Working on the river...
It is dawn and the sky is ice blue with no hint of clouds on the horizon. A passing frontal system has cleared out the moisture and cold northerly winds blow over the land and streams. Temperatures have dipped near freezing and below. For those working on the river though it is just another day. That is how it is with my friend Tommy. He makes his living crabbing on the river just like his father did before him. And the Brown Pelicans waiting by the boat launch can’t wait for Tommy to get going.
The Cornell Laboratory of Ornithology has this to say of the Brown Pelican. “The Brown Pelican is a comically elegant bird with an oversized bill, sinuous neck, and big, dark body. Squadrons glide above the surf along southern and western coasts, rising and falling in a graceful echo of the waves. They feed by plunge-diving from high up, using the force of impact to stun small fish before scooping them up.” They also feed by following Tommy’s crab boat and snatching the bait fish remains out of the traps as Tommy hauls them up to empty the dwindling catch of delicious blue crabs. They gather around the gunnel snapping their beaks and fighting to get at that small two inch opening in the crab trap with the swift finesse, deftness and dexterity of a hungry mob schooled in the art of chopsticks. One such fortunate fowl snatches the bait remains and flies off with a half dozen cohorts trying desperately to pluck it out of his beak pouch.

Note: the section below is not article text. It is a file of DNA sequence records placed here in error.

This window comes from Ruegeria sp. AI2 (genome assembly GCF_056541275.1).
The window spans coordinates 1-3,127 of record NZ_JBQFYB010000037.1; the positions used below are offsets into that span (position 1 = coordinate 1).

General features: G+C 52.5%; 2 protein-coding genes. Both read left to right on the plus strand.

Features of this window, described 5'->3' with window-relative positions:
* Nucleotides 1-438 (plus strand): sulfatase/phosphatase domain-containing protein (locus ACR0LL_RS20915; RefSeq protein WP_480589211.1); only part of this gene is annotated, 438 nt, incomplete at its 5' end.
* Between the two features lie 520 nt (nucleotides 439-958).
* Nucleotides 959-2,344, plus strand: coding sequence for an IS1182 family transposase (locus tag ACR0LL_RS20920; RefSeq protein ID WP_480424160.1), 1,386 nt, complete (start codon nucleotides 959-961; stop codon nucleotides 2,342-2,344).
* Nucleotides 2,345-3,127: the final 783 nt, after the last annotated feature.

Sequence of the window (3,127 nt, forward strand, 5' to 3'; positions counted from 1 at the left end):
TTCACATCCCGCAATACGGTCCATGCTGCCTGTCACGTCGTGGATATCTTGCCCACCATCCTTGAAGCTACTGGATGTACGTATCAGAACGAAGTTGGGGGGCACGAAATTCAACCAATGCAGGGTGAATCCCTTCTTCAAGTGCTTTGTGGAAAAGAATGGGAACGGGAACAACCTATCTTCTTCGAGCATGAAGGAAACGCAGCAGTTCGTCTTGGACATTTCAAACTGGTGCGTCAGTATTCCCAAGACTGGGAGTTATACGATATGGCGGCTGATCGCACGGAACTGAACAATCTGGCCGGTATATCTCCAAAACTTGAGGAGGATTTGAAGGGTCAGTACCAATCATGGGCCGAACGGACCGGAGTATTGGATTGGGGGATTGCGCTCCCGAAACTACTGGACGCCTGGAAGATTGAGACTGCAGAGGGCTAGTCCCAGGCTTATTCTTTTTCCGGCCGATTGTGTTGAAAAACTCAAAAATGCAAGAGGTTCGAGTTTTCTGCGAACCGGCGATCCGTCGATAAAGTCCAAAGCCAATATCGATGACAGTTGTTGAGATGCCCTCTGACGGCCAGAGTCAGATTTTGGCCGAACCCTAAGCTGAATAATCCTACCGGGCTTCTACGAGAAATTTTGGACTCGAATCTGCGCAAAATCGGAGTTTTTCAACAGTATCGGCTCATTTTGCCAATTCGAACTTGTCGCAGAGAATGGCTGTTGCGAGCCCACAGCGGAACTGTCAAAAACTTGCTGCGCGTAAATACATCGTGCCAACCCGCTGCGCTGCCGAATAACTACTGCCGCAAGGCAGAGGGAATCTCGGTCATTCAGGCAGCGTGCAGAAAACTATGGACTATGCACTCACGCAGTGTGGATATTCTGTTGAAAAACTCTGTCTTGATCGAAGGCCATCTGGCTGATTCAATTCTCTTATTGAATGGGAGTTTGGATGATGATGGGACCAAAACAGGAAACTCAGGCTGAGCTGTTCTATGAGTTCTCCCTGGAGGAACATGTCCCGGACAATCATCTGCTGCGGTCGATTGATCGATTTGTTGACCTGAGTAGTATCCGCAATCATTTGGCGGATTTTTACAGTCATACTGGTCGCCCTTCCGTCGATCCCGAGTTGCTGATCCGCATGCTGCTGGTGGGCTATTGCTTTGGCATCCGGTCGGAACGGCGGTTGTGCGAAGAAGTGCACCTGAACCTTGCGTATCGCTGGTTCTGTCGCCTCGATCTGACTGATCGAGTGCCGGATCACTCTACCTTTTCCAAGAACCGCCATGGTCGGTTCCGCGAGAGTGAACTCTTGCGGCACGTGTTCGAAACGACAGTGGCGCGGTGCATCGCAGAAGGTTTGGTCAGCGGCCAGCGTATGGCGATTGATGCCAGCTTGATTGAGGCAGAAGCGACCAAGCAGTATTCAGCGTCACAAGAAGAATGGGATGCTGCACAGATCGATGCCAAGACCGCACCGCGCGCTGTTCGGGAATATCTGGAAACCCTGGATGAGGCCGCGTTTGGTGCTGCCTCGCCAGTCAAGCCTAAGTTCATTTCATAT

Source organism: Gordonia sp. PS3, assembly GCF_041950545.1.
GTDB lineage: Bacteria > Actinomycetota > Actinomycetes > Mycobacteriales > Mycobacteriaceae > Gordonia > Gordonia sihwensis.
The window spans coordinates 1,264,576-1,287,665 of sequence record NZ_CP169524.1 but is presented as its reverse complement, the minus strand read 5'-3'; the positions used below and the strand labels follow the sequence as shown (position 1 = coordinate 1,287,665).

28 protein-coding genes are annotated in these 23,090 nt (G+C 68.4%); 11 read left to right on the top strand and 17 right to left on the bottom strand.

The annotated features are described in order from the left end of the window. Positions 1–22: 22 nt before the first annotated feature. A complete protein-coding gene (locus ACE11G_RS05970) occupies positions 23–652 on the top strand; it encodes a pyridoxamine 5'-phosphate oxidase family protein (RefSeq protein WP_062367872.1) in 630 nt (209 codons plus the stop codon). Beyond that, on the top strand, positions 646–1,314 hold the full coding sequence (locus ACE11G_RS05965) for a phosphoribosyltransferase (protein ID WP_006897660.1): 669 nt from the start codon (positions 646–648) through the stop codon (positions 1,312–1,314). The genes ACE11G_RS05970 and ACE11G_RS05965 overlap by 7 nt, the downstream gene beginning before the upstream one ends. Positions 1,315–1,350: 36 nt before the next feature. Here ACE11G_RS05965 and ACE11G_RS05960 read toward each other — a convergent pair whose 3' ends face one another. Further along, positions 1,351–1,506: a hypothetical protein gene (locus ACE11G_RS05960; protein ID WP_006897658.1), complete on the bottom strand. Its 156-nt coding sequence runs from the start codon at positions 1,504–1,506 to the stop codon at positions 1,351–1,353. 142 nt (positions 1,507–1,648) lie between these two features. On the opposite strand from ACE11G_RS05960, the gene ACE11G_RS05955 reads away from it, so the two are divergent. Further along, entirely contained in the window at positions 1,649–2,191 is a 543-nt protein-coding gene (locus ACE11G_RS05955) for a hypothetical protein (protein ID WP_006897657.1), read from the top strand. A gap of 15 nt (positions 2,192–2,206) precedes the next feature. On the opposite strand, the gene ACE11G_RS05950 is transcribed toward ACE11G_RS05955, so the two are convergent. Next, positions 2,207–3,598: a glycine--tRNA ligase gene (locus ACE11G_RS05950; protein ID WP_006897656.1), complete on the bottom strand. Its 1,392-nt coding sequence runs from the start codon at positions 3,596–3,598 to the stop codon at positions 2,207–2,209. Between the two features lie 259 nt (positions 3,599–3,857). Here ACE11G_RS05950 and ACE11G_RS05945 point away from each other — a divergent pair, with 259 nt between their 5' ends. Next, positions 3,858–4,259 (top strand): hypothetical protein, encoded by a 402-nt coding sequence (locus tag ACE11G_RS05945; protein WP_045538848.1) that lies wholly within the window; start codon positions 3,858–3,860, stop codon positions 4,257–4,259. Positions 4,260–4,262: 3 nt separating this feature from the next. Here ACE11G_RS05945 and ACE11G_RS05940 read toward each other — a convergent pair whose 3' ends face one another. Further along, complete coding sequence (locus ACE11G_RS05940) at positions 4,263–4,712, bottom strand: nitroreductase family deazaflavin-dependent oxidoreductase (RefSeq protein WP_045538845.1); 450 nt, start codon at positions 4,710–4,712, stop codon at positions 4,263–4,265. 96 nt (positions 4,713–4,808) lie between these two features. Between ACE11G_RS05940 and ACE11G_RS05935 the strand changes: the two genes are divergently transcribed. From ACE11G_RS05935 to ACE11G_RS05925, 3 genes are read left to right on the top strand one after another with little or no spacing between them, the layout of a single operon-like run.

As Tommy guns the boat’s motor and heads upriver a flight of four pelicans glide over the peaks of the wake in perfect formation. As he slows the boat to approach another trap they quickly swoop in and swarm the boat anxious to get whatever morsels remain. Whether desperate for food and hungry, or just opportune and wise birds who changed with the times, is a matter of opinion. For them it is just another day working on the river. And I love to watch them glide by. The Brown Pelican is the smallest of the eight species of pelicans. Even so, their wings can stretch over a span of 8 foot on an adult. It is no wonder that I struggle with my lens composition to get them within my frame at times as I press the doohickey time and time again.
Many a nation's lifeblood of commerce run on the rivers, streams, lakes, and oceans of this blue planet we call home. Water is precious to life and living. Just ask the pelicans. I love living on the river and watching them. Thank you Tommy for sharing a day with me. Someday we all can hopefully live on the river of life. Can’t wait to see the birds there too. Until then..Be Blessed.